The project management education triangle
It is no longer enough for teachers in tertiary institutions to lecture on project management theory and methodology. Training organisations already know that the era of running sessions of ‘chalk and talk’ is dead. But in asking how an undergraduate degree could offer the more practical elements of project management in a risk-free environment, senior lecturer at New Zealand’s Manukau Institute of Technology Linda Weterman combined three elements she thought would start students on a path to understanding and applying project management: competition, simulation and mentorship.
While the individual strands in isolation had been done before, Weterman found that the powerful synergy of all three could transform students with two years’ study under their belts to project-ready graduates.
“Competition is not new, mentoring is not new, nor is simulation but in combination, at an undergraduate level with pressure, it’s new,” Weterman explains. “What this is about is giving students a ‘near world’ experience.”
Born from her own background as a ‘pracademic’ (an academic with substantial industry experience), this triangulation attempted to recreate as closely as possible various situations encountered during a project.
“I came from industry into an academic world and I was watching these students learn theoretically through case studies and assessment, but I wanted them to be under pressure in a team,” says Weterman. “I can’t give them real world experience, no matter what we do, whether it’s a case study, whether it’s working with a project manager, whether it’s giving them a little event to project manage.”
The ‘near world’ elements extended to some of the rules of engagement, which included having fixed teams: students were not able to change teams due to internal differences but were instead encouraged to “negotiate what they needed to do to succeed,” says Weterman.
“Even though they had done group work before, the difference with this was it was run across the whole semester so the team had to learn their strengths and weaknesses and work with them.”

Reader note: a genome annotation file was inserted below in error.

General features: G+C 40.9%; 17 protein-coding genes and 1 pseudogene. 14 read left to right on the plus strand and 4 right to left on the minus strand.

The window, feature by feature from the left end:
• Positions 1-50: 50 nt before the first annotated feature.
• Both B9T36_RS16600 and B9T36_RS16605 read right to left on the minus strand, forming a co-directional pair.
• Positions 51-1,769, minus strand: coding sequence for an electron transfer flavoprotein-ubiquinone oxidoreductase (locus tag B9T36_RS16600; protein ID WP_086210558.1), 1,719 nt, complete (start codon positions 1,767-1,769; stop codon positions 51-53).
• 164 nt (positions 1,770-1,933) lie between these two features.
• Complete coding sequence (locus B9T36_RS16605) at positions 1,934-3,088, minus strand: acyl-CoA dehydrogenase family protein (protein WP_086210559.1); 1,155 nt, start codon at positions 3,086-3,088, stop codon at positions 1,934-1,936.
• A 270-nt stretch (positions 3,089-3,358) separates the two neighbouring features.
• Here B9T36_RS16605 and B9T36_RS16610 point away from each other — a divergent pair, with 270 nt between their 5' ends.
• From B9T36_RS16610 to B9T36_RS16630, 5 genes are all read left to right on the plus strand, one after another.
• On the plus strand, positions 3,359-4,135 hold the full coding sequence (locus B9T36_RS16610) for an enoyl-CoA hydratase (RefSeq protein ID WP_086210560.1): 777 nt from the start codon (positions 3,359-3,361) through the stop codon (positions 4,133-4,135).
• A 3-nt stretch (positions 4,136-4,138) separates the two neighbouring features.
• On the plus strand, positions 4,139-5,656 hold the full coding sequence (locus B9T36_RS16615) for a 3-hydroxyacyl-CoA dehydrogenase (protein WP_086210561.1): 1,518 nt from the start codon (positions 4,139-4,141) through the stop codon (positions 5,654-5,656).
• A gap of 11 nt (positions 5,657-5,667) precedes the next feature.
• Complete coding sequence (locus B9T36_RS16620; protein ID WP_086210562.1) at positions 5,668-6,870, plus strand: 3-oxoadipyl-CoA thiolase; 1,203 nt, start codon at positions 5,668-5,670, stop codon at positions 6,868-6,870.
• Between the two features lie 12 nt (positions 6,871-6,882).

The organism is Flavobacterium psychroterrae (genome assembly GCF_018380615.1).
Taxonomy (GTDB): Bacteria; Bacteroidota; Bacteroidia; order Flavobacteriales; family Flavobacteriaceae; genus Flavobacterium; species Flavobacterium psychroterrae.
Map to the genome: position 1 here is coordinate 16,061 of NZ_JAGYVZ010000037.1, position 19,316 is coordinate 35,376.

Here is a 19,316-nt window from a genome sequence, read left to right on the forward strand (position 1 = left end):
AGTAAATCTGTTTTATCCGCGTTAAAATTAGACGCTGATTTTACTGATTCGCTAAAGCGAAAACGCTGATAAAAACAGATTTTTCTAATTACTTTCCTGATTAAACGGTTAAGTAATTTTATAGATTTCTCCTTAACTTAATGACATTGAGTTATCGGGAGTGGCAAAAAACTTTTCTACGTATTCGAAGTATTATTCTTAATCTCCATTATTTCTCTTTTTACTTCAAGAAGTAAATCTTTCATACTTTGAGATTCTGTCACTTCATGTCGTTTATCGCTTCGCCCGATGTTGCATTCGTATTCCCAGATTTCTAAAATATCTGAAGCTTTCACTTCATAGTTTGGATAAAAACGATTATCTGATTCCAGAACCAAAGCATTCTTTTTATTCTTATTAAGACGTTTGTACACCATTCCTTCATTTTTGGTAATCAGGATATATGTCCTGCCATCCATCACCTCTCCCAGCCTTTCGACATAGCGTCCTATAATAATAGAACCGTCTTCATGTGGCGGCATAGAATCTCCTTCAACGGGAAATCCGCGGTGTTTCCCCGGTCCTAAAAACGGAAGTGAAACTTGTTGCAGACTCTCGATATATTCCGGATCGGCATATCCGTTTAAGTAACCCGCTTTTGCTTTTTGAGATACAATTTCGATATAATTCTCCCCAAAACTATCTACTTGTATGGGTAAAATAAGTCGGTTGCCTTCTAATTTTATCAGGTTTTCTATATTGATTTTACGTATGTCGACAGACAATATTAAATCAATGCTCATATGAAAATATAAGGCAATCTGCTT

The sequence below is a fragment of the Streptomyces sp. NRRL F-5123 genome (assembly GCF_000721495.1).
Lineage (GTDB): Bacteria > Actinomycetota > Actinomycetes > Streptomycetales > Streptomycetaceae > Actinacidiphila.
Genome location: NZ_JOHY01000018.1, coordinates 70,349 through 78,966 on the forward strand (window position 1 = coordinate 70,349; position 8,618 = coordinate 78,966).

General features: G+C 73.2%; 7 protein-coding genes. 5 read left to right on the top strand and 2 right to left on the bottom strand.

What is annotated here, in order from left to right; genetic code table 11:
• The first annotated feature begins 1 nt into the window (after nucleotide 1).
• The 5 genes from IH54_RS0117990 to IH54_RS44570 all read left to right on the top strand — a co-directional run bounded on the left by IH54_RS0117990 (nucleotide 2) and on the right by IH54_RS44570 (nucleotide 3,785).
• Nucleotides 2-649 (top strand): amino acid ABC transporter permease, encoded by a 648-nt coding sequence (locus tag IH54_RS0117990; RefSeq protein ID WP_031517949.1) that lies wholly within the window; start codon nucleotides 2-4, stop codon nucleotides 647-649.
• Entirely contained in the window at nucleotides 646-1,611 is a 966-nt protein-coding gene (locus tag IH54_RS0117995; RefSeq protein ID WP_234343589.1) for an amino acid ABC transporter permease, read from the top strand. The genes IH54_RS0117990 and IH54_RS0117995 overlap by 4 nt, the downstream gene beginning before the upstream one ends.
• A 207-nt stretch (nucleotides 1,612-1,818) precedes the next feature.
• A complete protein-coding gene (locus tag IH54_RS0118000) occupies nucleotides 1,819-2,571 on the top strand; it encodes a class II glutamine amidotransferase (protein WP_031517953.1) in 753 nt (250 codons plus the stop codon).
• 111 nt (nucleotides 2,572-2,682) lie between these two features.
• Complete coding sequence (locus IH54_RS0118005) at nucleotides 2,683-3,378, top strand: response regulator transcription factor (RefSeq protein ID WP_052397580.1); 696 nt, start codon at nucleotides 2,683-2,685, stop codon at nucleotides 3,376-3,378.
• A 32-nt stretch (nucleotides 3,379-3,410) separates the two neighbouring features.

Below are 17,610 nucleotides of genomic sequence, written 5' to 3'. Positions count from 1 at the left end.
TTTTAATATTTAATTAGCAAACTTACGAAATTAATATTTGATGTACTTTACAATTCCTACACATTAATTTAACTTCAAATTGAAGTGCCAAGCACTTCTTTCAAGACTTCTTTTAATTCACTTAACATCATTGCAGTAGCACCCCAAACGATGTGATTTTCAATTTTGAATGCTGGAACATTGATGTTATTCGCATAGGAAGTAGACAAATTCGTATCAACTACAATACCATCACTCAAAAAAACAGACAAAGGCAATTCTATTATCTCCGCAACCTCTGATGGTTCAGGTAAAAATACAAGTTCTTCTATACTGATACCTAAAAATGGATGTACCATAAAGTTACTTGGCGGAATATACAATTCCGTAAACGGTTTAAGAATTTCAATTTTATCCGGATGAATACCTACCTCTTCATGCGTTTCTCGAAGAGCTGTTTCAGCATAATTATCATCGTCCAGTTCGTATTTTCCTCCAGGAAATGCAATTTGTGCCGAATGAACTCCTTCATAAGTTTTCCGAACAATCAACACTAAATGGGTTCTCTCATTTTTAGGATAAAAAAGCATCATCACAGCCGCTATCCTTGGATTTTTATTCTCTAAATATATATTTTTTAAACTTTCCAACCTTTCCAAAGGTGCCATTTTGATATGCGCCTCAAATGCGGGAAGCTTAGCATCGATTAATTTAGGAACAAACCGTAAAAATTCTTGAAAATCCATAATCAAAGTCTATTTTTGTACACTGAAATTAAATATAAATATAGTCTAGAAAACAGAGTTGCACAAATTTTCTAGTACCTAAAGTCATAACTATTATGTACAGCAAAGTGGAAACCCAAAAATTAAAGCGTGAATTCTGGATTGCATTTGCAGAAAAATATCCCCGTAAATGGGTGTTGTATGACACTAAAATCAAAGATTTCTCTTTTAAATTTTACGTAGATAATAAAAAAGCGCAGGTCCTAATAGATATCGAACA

Competition and simulation
Weterman chose to run a product development project via SimProject over a semester. The teams had rankings—which all the other teams could see—based on what happened in the project. The rankings took into account project constraints: time, scope, cost and functionality.
“The risk free environment was really important. They had a $380,000 budget for each project. Nobody is going to give that kind of money for a project to a student, so the simulation gave them money, gave them staff and gave them consequences for their actions,” she explains.
“They had to live with the consequences of their decisions and that was very much in evidence in this particular simulation. They ran 12 rounds so there were 12 rounds of milestones. We could see the consequences all the way along and they could see the results of each interaction.”
The decision-making aspect was a crucial one as it demonstrated actions and consequences in a project context. Indecision was also punished. “If they missed a decision, the simulation played it out for them. One group missed a decision and the simulation played their round—they didn’t miss another one,” notes Weterman.
“I wanted the students to feel some of the pain, especially with their ‘staff’. They had a pool of 90 staff: some were more experienced, some were less and they could choose to train their staff and there were consequences of that. If somebody was not working hard, that showed in the metrics of the game.”
The simulation also allowed teams to view the return on investment of their decisions. For example, some of the teams chose to have a pizza party for staff motivation because it was cheap “until they realised that what motivation you get from a pizza party is almost nothing,” she says. “So they realised there are all these wider decisions that you have to make.”